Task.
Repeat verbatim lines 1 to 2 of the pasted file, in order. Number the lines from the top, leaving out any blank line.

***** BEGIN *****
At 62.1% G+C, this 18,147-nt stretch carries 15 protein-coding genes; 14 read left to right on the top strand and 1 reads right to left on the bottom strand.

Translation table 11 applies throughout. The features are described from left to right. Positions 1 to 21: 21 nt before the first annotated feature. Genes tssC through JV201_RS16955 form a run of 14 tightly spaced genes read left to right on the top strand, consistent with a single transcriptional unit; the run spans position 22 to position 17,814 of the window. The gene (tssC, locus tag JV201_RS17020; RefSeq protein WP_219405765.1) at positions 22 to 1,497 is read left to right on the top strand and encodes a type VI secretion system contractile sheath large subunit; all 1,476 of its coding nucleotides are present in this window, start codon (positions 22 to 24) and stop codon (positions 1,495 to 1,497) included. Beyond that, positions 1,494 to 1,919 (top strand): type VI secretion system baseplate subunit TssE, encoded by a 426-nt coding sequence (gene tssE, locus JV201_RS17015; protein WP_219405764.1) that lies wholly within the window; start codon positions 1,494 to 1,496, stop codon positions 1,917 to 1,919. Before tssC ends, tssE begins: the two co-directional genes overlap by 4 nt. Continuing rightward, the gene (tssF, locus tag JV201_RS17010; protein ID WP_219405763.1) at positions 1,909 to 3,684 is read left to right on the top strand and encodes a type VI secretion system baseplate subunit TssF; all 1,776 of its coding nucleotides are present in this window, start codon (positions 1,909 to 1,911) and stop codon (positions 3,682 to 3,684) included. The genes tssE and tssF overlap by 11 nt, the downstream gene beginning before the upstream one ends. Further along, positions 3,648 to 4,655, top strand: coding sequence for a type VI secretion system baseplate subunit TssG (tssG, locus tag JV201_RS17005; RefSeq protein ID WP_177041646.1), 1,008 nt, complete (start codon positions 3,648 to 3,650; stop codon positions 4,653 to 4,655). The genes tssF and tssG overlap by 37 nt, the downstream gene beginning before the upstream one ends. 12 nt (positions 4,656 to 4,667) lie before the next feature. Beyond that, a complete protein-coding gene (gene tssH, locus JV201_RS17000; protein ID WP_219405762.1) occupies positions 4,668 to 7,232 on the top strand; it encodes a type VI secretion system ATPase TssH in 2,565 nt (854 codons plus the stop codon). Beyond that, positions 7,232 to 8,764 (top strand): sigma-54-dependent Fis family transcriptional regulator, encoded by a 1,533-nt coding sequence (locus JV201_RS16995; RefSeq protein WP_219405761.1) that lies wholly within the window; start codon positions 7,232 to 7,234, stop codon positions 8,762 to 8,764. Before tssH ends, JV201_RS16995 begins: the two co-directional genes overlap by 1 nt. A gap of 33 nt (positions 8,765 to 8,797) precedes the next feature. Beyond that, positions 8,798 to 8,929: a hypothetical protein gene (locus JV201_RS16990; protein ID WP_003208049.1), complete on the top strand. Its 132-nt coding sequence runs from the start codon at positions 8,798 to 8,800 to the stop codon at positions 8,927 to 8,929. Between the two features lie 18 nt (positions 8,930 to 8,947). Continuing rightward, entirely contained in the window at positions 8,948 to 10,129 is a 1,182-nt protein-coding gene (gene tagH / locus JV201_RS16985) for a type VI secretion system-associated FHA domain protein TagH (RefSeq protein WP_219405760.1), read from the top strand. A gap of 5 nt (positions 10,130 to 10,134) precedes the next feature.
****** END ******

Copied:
At 62.1% G+C, this 18,147-nt stretch carries 15 protein-coding genes; 14 read left to right on the top strand and 1 reads right to left on the bottom strand.

Translation table 11 applies throughout. The features are described from left to right. Positions 1 to 21: 21 nt before the first annotated feature. Genes tssC through JV201_RS16955 form a run of 14 tightly spaced genes read left to right on the top strand, consistent with a single transcriptional unit; the run spans position 22 to position 17,814 of the window. The gene (tssC, locus tag JV201_RS17020; RefSeq protein WP_219405765.1) at positions 22 to 1,497 is read left to right on the top strand and encodes a type VI secretion system contractile sheath large subunit; all 1,476 of its coding nucleotides are present in this window, start codon (positions 22 to 24) and stop codon (positions 1,495 to 1,497) included. Beyond that, positions 1,494 to 1,919 (top strand): type VI secretion system baseplate subunit TssE, encoded by a 426-nt coding sequence (gene tssE, locus JV201_RS17015; protein WP_219405764.1) that lies wholly within the window; start codon positions 1,494 to 1,496, stop codon positions 1,917 to 1,919. Before tssC ends, tssE begins: the two co-directional genes overlap by 4 nt. Continuing rightward, the gene (tssF, locus tag JV201_RS17010; protein ID WP_219405763.1) at positions 1,909 to 3,684 is read left to right on the top strand and encodes a type VI secretion system baseplate subunit TssF; all 1,776 of its coding nucleotides are present in this window, start codon (positions 1,909 to 1,911) and stop codon (positions 3,682 to 3,684) included. The genes tssE and tssF overlap by 11 nt, the downstream gene beginning before the upstream one ends. Further along, positions 3,648 to 4,655, top strand: coding sequence for a type VI secretion system baseplate subunit TssG (tssG, locus tag JV201_RS17005; RefSeq protein ID WP_177041646.1), 1,008 nt, complete (start codon positions 3,648 to 3,650; stop codon positions 4,653 to 4,655). The genes tssF and tssG overlap by 37 nt, the downstream gene beginning before the upstream one ends. 12 nt (positions 4,656 to 4,667) lie before the next feature. Beyond that, a complete protein-coding gene (gene tssH, locus JV201_RS17000; protein ID WP_219405762.1) occupies positions 4,668 to 7,232 on the top strand; it encodes a type VI secretion system ATPase TssH in 2,565 nt (854 codons plus the stop codon). Beyond that, positions 7,232 to 8,764 (top strand): sigma-54-dependent Fis family transcriptional regulator, encoded by a 1,533-nt coding sequence (locus JV201_RS16995; RefSeq protein WP_219405761.1) that lies wholly within the window; start codon positions 7,232 to 7,234, stop codon positions 8,762 to 8,764. Before tssH ends, JV201_RS16995 begins: the two co-directional genes overlap by 1 nt. A gap of 33 nt (positions 8,765 to 8,797) precedes the next feature. Beyond that, positions 8,798 to 8,929: a hypothetical protein gene (locus JV201_RS16990; protein ID WP_003208049.1), complete on the top strand. Its 132-nt coding sequence runs from the start codon at positions 8,798 to 8,800 to the stop codon at positions 8,927 to 8,929. Between the two features lie 18 nt (positions 8,930 to 8,947). Continuing rightward, entirely contained in the window at positions 8,948 to 10,129 is a 1,182-nt protein-coding gene (gene tagH / locus JV201_RS16985) for a type VI secretion system-associated FHA domain protein TagH (RefSeq protein WP_219405760.1), read from the top strand. A gap of 5 nt (positions 10,130 to 10,134) precedes the next feature.